KUALA LUMPUR: After low-key celebrations for two years due to strict Covid-19 standard operating procedure, the Tamil, Sikh and Malayalee communities in the country are set to usher in their respective major festivals in grand fashion today and tomorrow.

Chittirai Puttandu, the Tamil New Year, and the Sikh Vaisakhi is celebrated today while the Vishu festival will be observed by the Malayalee community tomorrow.

Malaysia Hindu Sangam president Datuk RS Mohan Shan said the Tamil community was expected to celebrate the new year on a grand scale to usher in a new beginning following the relaxation on restrictions after April 1.

He said prayers could be held in temples without the need for physical distancing.

“This year is known as Subakiruthu year and it begins at 10.24am on April 14,” he said.

The birth of the Tamil month of Chittirai is marked annually on the first day of the Tamil solar calendar.

Since April 1, the people have been able to enjoy relaxation in restrictions, with the implementation of a set of SOP and nine guidelines which have been simplified from 181 requirements under the National Recovery Plan (NRP).

Malaysian Hindu Malayalee Cultural and Traditional Association (PAKAR Malayalee Malaysia) president Dr NR Nambiar said the new year would be more meaningful to celebrate with family, unlike in the last two years.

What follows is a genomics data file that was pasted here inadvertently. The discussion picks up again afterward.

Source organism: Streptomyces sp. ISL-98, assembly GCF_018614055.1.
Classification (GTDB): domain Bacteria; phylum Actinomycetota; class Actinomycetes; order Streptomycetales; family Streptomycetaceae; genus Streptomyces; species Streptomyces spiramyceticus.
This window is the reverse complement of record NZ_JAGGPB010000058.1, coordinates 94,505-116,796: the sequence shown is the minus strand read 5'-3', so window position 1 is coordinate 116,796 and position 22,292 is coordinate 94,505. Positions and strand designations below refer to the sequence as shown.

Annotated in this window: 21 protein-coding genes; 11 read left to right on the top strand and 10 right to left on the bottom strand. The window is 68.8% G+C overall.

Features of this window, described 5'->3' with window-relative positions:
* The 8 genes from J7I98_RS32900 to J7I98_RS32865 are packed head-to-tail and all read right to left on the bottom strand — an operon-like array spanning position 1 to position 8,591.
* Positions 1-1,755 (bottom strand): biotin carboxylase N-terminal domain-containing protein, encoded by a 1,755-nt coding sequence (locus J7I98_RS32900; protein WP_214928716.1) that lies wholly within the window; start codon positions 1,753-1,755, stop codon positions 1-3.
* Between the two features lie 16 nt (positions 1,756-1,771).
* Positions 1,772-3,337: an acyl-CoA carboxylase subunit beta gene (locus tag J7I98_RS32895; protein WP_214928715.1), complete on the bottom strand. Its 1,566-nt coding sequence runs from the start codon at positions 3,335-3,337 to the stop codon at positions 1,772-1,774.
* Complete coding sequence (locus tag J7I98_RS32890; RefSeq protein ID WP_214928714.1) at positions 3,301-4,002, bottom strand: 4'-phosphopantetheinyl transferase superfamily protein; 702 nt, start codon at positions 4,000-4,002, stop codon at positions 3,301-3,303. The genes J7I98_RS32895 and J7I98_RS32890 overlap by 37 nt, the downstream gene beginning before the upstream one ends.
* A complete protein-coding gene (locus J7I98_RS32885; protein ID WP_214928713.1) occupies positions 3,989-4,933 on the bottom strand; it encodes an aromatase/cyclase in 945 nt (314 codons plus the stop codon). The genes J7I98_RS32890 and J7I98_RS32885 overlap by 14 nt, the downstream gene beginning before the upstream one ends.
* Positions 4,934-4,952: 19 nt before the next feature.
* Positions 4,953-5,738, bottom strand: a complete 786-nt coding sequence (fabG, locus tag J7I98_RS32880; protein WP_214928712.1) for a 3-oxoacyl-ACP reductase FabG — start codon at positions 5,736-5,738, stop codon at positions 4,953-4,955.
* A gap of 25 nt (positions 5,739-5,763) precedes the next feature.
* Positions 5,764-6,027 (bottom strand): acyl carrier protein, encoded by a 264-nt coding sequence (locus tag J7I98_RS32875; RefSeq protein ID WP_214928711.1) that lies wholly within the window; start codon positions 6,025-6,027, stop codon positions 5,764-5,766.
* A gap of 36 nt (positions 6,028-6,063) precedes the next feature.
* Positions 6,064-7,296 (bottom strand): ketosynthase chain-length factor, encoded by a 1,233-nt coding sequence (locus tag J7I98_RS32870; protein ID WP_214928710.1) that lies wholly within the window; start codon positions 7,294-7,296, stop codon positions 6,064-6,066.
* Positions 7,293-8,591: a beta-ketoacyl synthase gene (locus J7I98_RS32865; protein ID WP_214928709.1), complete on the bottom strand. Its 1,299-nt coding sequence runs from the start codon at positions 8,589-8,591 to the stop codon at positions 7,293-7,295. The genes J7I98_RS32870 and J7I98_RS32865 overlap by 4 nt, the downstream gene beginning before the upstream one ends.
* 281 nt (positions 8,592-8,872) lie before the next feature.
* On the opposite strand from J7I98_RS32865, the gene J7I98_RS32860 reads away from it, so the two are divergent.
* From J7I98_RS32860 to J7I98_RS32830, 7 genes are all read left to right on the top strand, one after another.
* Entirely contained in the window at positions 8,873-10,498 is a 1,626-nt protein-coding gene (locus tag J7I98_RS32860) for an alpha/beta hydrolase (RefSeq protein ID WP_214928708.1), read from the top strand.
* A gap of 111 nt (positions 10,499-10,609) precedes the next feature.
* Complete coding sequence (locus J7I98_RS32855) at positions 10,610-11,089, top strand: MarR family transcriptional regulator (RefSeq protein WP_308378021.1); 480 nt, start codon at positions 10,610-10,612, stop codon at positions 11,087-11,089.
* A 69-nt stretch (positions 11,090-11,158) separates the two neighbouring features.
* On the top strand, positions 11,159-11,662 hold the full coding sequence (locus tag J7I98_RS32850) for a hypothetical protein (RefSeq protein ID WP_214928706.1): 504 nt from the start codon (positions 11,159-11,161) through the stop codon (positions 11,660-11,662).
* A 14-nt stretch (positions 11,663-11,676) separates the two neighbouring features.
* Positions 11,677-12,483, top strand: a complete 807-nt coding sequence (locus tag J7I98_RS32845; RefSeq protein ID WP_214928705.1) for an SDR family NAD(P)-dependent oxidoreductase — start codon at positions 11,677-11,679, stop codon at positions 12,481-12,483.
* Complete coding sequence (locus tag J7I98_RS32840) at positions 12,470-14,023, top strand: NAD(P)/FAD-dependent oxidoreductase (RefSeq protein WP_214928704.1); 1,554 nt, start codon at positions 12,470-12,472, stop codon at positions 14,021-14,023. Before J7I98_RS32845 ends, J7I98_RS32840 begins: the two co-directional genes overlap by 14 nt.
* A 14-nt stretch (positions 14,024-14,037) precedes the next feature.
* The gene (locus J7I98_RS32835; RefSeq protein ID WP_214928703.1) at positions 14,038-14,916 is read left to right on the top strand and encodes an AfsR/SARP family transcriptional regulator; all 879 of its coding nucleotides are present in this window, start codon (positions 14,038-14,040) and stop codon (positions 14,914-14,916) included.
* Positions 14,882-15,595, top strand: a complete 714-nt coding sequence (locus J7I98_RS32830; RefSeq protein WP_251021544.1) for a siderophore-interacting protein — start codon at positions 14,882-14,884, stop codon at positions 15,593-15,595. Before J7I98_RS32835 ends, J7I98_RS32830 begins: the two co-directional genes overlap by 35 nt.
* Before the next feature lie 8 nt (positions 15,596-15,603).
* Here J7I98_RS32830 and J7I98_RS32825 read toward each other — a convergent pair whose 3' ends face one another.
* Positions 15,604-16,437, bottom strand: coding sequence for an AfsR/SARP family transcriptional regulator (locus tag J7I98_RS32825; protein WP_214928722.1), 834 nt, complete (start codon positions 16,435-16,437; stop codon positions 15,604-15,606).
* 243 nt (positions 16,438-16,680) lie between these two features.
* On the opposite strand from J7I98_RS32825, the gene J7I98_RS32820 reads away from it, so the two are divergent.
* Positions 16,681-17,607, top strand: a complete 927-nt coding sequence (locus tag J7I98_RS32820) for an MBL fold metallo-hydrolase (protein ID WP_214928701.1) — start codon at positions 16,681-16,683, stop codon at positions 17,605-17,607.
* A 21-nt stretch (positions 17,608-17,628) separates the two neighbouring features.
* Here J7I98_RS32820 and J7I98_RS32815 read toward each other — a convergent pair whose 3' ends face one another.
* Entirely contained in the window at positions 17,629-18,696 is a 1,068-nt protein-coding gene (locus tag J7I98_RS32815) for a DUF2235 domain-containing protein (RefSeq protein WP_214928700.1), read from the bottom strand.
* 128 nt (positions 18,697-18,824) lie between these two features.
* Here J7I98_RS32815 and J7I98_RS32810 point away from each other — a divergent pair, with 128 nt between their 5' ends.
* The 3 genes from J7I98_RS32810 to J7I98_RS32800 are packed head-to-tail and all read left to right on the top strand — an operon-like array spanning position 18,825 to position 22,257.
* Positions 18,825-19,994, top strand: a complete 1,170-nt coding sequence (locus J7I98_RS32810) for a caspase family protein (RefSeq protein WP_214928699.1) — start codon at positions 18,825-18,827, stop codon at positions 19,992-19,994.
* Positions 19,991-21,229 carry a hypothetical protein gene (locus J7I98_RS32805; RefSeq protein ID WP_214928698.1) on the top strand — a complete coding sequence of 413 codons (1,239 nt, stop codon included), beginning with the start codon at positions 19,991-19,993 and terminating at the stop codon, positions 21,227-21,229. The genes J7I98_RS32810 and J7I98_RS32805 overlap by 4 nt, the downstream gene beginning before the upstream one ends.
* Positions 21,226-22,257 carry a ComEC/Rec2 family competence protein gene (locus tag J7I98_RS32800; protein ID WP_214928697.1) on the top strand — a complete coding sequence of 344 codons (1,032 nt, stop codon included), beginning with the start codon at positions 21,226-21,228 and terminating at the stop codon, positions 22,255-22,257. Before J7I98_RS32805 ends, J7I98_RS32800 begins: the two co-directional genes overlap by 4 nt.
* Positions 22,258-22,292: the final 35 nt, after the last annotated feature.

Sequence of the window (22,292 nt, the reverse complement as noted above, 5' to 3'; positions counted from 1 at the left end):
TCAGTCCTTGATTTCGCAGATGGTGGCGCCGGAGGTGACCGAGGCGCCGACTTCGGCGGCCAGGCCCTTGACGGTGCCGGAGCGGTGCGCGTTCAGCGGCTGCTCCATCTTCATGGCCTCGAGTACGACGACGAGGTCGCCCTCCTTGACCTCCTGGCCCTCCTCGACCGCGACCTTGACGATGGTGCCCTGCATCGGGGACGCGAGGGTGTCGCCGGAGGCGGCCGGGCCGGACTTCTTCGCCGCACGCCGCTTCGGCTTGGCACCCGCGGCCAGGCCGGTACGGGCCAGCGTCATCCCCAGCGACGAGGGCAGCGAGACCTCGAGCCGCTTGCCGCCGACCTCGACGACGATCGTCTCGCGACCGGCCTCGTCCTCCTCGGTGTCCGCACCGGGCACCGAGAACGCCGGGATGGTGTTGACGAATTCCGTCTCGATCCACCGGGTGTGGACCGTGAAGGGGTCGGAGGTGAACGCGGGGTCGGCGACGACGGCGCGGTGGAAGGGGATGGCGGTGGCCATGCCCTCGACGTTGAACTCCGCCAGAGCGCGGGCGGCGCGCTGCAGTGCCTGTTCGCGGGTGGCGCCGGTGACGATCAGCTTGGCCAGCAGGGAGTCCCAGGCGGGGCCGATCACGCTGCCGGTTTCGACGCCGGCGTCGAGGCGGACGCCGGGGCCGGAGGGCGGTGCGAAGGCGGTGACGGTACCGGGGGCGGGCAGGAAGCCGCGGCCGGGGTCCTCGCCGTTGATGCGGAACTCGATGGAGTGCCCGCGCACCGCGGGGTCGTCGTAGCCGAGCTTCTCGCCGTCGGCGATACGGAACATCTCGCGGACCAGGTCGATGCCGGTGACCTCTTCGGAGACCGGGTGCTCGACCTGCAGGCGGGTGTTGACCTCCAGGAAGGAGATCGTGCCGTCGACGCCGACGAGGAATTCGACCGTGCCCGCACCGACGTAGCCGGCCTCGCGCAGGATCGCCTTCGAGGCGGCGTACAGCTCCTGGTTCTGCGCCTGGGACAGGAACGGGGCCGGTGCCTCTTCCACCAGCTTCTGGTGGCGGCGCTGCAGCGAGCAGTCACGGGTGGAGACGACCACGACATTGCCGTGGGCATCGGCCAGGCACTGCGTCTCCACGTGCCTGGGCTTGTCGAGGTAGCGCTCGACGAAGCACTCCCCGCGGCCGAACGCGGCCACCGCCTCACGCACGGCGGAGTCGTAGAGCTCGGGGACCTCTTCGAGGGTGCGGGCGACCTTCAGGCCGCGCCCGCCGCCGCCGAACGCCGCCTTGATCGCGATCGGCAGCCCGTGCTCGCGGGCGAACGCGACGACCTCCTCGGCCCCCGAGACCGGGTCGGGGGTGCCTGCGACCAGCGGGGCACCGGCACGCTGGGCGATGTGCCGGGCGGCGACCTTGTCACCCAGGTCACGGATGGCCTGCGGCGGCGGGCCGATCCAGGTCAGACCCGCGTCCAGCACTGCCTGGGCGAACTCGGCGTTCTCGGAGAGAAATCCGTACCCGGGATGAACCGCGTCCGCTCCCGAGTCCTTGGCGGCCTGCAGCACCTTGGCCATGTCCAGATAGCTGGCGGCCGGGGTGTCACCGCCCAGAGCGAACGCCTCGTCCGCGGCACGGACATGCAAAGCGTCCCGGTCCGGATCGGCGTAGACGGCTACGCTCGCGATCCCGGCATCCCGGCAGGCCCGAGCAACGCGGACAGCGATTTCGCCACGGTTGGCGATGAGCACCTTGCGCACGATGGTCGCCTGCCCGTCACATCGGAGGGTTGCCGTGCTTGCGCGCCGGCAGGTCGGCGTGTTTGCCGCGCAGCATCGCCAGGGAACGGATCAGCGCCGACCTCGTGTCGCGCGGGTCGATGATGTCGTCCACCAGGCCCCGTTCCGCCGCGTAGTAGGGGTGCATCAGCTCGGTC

“Most of us celebrated virtually but this year everyone can get together at their parents’ house and prepare the Vishukkani, an assortment of auspicious items with flowers, tulsi (holy basil), konnapoo (cassia fistula flower), grains and rice,” Bernama quoted him as saying.Vishu marks the first day of the Zodiac New Year, the first day of the month called Medam.

According to Sikh Naujawan Sabha Malaysia president Dr Jasbir Singh, about 120,000 Sikhs will celebrate Vaisakhi by visiting the Gurdwara where celebrations will take place until April 17.

“Several Gurdwara will organise games and there will also be stalls. I would like to advise all Sikhs to adhere to the SOP,” he added.

Vaisakhi commemorates the birth or establishment of Khalsa by Guru Gobind Singh Ji, the 10th Sikh Guru in 1699.

A check at Little India in Brickfields and in Jalan Tengku Kelana in Klang, saw Indians making final preparations for the festivals by buying flowers, prayer items and “thoranam’ (hanging decorative items made from young coconut fronds).